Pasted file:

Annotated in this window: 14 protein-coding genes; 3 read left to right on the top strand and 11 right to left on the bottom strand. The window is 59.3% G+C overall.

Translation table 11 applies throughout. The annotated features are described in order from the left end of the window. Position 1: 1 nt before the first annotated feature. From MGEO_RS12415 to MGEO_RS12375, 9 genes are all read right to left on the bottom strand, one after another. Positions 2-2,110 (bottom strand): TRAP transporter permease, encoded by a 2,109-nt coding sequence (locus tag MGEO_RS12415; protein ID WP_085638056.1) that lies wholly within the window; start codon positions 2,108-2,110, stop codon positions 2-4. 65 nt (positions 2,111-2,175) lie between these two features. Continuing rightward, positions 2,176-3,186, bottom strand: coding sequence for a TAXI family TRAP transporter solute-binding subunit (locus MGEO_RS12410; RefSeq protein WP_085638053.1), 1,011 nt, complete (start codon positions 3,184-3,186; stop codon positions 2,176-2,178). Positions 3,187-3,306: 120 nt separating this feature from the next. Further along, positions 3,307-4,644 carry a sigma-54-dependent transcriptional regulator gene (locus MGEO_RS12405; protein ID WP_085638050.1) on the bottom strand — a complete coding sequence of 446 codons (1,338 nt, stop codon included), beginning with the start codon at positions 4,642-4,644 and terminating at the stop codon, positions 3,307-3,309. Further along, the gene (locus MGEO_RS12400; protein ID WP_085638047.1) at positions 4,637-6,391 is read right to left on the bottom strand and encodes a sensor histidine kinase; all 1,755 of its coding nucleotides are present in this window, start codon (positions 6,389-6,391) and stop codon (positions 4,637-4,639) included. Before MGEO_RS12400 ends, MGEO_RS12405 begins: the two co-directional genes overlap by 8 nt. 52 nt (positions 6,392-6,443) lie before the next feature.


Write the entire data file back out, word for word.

Annotated in this window: 14 protein-coding genes; 3 read left to right on the top strand and 11 right to left on the bottom strand. The window is 59.3% G+C overall.

Translation table 11 applies throughout. The annotated features are described in order from the left end of the window. Position 1: 1 nt before the first annotated feature. From MGEO_RS12415 to MGEO_RS12375, 9 genes are all read right to left on the bottom strand, one after another. Positions 2-2,110 (bottom strand): TRAP transporter permease, encoded by a 2,109-nt coding sequence (locus tag MGEO_RS12415; protein ID WP_085638056.1) that lies wholly within the window; start codon positions 2,108-2,110, stop codon positions 2-4. 65 nt (positions 2,111-2,175) lie between these two features. Continuing rightward, positions 2,176-3,186, bottom strand: coding sequence for a TAXI family TRAP transporter solute-binding subunit (locus MGEO_RS12410; RefSeq protein WP_085638053.1), 1,011 nt, complete (start codon positions 3,184-3,186; stop codon positions 2,176-2,178). Positions 3,187-3,306: 120 nt separating this feature from the next. Further along, positions 3,307-4,644 carry a sigma-54-dependent transcriptional regulator gene (locus MGEO_RS12405; protein ID WP_085638050.1) on the bottom strand — a complete coding sequence of 446 codons (1,338 nt, stop codon included), beginning with the start codon at positions 4,642-4,644 and terminating at the stop codon, positions 3,307-3,309. Further along, the gene (locus MGEO_RS12400; protein ID WP_085638047.1) at positions 4,637-6,391 is read right to left on the bottom strand and encodes a sensor histidine kinase; all 1,755 of its coding nucleotides are present in this window, start codon (positions 6,389-6,391) and stop codon (positions 4,637-4,639) included. Before MGEO_RS12400 ends, MGEO_RS12405 begins: the two co-directional genes overlap by 8 nt. 52 nt (positions 6,392-6,443) lie before the next feature.